"Yikes," Jack though on the walk back to the cabin. It was cold and spooky in the darkening woods. The fire had burned completely out by the time he got back to camp, and though it was probably just the wind he confronted a vision in which someone had been to camp and put it out. Terrified, he jumped onto the cabin porch and flung open the screen door, secluding himself inside the cabin away from the horrors of the night. He lit both candles and hung his lantern from the rafters frantically, then locked the cabin door behind him.
Even in the cabin, he ruminated, he felt more alone than he had last night, for whatever reason; it just seemed to him darker outside the cabin tonight, colder even, and he got the feeling that darkness had fallen more rapidly tonight, like someone was shutting off the lights on him.
"It's okay," Jack consoled himself as he adjusted the radio dial, taking deep breaths, "I've got Cobain on the radio, Harry Potter at my bedside, and pen and paper on the table". There were all kinds of adventures to be had in a cabin. It wasn't going to be so bad.
The radio play "Free Bird" and for the second consecutive day he took great joy in knowing that he could connect with a favorite song in a way that would have never been possible before the trip. The first instance had occurred yesterday on the drive up, listening to "Something More than Free" on the cd player, windows rolled down, Isbell waling through the speakers as they sped down the two lane country roads through waving fields of tall grass:
Are you living the life you chose?
Or are you living the life that chose you?
Are you taking a grown up dose?
Do you live with a man who knows you like I
thought I did back then?
But I guess I never did,
did I, kid?
Fleetwood Mac, "Dreams," followed Lynyrd Skynyrd, then REO Speedwagon, "Ridin' the Storm Out," which whisped Jack away to a blissful high, upon which he disappeared into his writing. There was something intoxicating about being alone in a cabin in the woods with nothing but candlelight, radio, pen and paper.
"I sure could go for a cold bottled water," he wrote in his journal a couple hours later, "getting pretty goddamn sick of boiled creekwater Gatorade." Still, he reminded himself, he had to continue to monitor his water intake. He was showing symptoms of dehydration and was now second-guessing himself on that first batch of water from the tea kettle -- had he boiled it long enough? did he drink contaminated water? -- paranoia that probably was not helped by the fact that he was properly stoned.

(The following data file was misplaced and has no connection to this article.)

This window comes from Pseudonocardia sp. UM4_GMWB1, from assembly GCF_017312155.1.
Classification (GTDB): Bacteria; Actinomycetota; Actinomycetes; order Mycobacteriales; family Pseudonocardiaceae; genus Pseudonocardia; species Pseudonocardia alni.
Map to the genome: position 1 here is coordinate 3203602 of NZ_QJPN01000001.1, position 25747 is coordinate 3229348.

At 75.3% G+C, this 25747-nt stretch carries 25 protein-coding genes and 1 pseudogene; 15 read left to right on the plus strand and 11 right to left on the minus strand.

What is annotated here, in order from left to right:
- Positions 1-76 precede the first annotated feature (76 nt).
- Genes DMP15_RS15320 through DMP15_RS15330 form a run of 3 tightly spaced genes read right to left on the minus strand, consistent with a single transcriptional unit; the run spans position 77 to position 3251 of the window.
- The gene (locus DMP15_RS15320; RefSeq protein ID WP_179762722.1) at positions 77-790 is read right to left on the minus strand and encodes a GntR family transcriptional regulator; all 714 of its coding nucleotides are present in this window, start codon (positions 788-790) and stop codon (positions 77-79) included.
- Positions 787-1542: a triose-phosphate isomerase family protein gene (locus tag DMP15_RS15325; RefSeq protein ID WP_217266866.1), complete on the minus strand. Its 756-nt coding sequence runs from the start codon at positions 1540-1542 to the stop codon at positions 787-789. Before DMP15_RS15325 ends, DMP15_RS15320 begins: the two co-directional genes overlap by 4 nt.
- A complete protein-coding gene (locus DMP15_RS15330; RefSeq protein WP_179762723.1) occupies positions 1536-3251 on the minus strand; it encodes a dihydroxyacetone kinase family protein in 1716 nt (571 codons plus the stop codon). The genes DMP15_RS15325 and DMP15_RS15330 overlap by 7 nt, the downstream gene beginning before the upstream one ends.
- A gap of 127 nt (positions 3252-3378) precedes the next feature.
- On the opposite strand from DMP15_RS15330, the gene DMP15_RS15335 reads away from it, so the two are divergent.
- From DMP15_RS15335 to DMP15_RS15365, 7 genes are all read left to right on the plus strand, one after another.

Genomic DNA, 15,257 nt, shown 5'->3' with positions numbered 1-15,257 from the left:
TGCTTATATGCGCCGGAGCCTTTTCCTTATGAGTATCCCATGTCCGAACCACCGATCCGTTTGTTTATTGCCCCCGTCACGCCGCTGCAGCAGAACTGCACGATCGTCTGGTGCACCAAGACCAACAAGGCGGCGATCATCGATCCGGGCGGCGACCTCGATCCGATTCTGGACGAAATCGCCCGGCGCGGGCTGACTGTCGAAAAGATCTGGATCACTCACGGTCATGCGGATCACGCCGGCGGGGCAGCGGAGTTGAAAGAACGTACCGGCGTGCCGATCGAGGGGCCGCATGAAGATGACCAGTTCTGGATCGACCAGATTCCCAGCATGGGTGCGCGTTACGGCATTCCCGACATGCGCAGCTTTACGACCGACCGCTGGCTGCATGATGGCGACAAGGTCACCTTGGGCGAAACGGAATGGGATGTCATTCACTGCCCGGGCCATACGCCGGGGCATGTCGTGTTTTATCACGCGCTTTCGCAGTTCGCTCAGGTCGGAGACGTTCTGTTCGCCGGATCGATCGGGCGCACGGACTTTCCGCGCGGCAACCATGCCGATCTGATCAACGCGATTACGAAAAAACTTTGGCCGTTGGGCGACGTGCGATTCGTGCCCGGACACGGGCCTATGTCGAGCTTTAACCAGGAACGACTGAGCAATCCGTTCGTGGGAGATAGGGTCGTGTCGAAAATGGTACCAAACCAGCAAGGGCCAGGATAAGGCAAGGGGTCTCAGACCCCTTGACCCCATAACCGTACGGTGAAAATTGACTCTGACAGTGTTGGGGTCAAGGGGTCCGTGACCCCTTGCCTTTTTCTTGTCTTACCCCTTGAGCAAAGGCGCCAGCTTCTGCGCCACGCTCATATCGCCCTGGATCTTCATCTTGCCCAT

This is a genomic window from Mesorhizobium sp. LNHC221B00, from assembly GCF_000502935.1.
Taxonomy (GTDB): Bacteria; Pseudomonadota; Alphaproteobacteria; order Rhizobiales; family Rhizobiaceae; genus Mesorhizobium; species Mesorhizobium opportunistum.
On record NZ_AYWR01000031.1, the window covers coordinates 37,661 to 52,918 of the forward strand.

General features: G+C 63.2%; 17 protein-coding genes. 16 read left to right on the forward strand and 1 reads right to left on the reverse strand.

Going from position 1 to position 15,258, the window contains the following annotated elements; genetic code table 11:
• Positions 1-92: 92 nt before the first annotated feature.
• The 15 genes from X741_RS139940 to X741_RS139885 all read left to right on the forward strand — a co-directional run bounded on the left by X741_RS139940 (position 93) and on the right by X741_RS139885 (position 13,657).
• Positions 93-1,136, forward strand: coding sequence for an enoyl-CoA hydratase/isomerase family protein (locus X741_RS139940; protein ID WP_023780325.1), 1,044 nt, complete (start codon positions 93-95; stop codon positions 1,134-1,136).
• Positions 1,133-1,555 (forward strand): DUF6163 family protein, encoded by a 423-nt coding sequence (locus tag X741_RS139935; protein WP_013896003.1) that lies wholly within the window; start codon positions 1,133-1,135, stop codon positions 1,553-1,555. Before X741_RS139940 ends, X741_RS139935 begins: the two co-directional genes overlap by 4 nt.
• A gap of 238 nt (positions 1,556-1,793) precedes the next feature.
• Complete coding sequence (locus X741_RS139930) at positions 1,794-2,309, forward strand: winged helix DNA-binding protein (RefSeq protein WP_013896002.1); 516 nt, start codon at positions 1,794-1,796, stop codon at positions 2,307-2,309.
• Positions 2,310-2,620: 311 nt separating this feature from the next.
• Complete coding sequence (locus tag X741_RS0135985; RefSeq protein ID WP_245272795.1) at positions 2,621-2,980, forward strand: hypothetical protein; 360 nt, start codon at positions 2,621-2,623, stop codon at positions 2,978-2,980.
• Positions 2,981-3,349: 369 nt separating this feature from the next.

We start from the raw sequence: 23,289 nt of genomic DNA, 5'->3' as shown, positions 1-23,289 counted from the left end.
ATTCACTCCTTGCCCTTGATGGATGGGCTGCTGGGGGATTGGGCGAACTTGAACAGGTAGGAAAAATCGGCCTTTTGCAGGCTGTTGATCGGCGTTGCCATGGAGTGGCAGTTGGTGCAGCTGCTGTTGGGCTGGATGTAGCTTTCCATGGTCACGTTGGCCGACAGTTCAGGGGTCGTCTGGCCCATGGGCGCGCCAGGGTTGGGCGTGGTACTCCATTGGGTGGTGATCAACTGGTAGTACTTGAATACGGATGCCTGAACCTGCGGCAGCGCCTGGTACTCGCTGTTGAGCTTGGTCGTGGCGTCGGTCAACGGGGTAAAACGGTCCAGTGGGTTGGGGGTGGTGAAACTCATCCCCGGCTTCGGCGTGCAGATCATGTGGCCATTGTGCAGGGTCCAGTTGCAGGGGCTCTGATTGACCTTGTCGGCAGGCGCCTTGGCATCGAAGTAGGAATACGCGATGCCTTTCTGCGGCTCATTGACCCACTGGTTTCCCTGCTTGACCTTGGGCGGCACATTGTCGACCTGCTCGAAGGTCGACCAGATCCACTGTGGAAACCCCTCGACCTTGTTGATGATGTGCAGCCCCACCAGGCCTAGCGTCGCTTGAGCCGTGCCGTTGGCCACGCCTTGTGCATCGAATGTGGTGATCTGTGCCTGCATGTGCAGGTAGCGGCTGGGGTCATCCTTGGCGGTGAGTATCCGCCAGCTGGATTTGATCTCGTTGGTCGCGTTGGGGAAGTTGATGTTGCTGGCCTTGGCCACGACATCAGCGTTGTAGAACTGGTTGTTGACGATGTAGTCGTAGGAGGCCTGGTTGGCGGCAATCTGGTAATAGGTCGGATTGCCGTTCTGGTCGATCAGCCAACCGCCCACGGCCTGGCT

"These are things you should not mess around with in the wilderness," a voice reprimanded him, "especially this far away from cell phone reception." If dehydration symptoms continue tomorrow, he cautioned, he would have to consider hiking back to the car early, maybe finding a motel somewhere to recover. At the very least, he would have to wake up early tomorrow and boil more water, first thing, as he was already running low again. First significant challenge of trip, he wrote in the journal that night. It made everything feel very real for the first time since he had left home.
Because he had opted for the sunset at the beach over starting another fire to cook dinner, he was forced to settle for a late supper of cold beans and summer sausage, plus a protein bar and a Motrin for dessert. He found the cabin journal and read through it once more, returning to one of the smallest entries that had been stuck in his head since last night:
I came on this trip to find something my wife and I have lost after 25 years of marriage. Hope you find what you're seeking as well.
Jack wondered for a long time about the man who had written that entry some years ago. He wondered whether or not he and his wife were still together. Ultimately he concluded pessimistically, imagining that the man and wife had probably waged a long and painful custody battle against one another in court, but he truly hoped that was not the case. He hoped that his personal conclusions were merely the projections of a heart that had turned cynical and black over the years.
He wondered about that second sentence, too: "Hope you find what you're seeking as well." It proved the cause of much mental anguish for Jack, that night, as he had nothing but time and space to ponder its implications. Was he seeking out something on this trip? Or was he simply running away from everything?